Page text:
- Staff's attitudes and reactions towards aggressive behaviour of clients with intellectual disabilities: a multi-level study
- Research in Developmental Disabilities
- Volume | Issue number
- 34 | 5
- Pages (from-to)
- Document type
- Faculty of Social and Behavioural Sciences (FMG)
- Research Institute of Child Development and Education (RICDE)
Data were collected from 121 staff members (20 direct support staff teams) on background characteristics of the individual staff members and their teams (gender, age, years of work experience, position and education), the frequency and form of aggression of clients with an intellectual disability (verbal or physical), staff members’ attitudes towards aggression, and the types of behavioural interventions they executed (providing personal space and behavioural boundary-setting, restricting freedom and the use of coercive measures). Additionally, client group characteristics (age of clients, type of care and client's level of intellectual disability) were assessed. Multilevel analyses (individual and contextual level) were performed to examine the relations between all studied variables and the behavioural interventions. The results showed that for providing personal space and behavioural boundary-setting as well as for restricting freedom, the proportion of variance explained by the context (staff team and client group characteristics) was three times larger than the proportion of variance explained by individual staff member characteristics. For using coercive measures, the context even accounted for 66% of the variance, whereas only 8% was explained by individual staff member characteristics. A negative attitude towards aggression of the direct support team as a whole proved to be an especially strong predictor of using coercive measures. To diminish the use of coercive measures, interventions should therefore be directed towards influencing the attitude of direct support teams instead of individual staff members.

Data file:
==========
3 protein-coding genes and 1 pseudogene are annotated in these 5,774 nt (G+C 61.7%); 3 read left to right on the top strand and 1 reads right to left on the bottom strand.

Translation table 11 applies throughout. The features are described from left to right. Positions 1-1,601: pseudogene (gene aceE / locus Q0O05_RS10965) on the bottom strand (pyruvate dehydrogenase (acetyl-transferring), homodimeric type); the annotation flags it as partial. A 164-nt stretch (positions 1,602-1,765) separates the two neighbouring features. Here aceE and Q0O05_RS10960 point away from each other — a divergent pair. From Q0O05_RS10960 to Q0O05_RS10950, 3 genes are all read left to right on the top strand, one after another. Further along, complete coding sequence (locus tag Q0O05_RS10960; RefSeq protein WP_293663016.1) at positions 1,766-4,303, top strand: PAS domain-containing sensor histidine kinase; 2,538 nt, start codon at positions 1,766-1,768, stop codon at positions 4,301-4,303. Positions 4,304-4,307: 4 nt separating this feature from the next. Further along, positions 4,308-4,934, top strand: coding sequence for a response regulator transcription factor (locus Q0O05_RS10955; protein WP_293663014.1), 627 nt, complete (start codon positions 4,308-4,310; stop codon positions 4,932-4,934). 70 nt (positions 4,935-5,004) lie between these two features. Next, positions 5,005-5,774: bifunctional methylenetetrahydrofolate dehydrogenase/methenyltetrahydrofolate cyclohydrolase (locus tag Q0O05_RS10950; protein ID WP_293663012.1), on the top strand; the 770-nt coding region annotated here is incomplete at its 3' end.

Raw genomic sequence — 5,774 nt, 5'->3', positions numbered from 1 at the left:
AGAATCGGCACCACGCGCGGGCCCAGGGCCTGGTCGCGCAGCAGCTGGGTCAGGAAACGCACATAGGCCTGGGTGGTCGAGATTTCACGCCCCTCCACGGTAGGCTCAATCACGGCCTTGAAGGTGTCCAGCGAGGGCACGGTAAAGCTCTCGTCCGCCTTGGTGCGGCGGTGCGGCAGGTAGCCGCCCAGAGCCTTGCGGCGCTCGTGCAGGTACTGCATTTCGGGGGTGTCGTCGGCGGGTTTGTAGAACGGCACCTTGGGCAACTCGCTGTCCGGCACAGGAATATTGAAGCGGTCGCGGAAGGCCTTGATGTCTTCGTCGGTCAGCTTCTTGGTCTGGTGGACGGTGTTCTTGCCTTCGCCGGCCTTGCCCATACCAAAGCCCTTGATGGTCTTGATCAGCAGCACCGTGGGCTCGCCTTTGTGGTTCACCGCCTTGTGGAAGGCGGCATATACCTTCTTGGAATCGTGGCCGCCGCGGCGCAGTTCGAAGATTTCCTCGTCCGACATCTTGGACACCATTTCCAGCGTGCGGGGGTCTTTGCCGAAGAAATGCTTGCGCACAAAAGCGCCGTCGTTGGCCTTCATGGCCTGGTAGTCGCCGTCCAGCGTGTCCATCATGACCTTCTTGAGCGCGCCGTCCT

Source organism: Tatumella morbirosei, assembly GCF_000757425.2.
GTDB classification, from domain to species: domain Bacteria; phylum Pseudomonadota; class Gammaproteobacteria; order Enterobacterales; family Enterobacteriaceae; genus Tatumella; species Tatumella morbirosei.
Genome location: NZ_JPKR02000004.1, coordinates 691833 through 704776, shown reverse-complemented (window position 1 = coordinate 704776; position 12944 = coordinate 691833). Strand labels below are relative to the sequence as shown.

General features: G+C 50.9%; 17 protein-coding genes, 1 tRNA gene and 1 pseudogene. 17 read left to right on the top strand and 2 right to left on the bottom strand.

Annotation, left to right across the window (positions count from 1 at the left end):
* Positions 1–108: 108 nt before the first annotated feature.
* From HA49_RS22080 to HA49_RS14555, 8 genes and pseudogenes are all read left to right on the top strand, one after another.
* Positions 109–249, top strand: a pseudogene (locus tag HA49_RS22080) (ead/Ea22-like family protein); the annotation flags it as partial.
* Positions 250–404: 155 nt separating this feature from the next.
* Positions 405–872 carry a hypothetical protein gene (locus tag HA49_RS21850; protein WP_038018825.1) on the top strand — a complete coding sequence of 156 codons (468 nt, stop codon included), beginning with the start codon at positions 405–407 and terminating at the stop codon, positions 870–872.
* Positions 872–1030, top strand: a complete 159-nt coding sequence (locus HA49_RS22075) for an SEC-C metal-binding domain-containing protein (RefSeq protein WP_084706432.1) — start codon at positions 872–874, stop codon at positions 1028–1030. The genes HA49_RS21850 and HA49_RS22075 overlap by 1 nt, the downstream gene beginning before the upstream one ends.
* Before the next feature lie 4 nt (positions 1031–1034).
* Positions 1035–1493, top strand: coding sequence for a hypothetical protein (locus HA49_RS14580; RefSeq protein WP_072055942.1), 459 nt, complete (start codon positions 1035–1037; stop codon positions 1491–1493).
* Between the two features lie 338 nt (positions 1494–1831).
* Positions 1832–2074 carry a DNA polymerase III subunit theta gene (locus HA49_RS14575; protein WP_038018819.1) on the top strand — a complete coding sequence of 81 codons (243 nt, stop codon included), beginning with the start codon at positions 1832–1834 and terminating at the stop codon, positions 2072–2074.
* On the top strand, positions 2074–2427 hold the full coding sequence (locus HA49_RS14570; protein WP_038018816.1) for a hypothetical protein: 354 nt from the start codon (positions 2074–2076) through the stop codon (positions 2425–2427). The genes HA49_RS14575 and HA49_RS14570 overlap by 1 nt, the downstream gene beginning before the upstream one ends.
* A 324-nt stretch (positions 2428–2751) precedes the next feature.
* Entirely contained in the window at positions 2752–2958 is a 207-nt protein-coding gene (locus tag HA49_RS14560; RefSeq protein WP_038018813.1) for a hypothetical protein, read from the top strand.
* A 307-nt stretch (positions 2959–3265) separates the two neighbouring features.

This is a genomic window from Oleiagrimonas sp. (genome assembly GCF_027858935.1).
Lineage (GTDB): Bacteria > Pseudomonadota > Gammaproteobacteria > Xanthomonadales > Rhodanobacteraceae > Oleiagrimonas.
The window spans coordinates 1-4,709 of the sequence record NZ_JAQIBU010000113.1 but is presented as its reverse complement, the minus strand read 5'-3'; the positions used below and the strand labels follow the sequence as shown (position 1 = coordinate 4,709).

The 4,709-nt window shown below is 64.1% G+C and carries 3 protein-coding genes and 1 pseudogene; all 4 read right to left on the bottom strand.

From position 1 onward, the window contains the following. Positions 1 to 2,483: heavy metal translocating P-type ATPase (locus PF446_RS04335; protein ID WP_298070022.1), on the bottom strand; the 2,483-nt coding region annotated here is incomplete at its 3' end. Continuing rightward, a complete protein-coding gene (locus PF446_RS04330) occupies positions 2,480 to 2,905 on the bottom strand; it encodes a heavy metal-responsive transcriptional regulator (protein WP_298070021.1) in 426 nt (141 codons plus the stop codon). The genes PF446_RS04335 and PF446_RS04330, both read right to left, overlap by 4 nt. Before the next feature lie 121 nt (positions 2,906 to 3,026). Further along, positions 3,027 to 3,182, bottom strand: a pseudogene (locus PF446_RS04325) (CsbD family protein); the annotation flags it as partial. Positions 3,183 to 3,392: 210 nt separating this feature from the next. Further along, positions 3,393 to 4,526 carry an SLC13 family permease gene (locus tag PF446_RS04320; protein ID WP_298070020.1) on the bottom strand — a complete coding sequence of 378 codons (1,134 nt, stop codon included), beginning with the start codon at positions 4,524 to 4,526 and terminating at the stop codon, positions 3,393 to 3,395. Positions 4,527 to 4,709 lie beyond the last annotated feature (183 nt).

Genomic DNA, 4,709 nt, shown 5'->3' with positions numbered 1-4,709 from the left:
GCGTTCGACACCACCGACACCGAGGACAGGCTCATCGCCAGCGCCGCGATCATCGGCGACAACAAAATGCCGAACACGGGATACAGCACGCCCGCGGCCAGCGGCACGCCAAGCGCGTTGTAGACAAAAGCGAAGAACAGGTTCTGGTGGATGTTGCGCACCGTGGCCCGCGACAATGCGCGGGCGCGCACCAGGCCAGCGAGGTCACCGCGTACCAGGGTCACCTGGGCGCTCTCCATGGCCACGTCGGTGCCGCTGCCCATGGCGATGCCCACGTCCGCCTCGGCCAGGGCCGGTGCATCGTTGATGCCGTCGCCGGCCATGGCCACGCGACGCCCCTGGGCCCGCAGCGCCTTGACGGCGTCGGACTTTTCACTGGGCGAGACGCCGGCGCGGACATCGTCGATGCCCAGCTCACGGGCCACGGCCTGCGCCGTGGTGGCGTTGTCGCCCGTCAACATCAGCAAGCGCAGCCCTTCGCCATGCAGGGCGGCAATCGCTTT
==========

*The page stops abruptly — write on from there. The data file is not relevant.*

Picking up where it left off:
- go to publisher's site
If you believe that digital publication of certain material infringes any of your rights or (privacy) interests, please let the Library know, stating your reasons. In case of a legitimate complaint, the Library will make the material inaccessible and/or remove it from the website. Please Ask the Library, or send a letter to: Library of the University of Amsterdam, Secretariat, Singel 425, 1012 WP Amsterdam, The Netherlands. You will be contacted as soon as possible.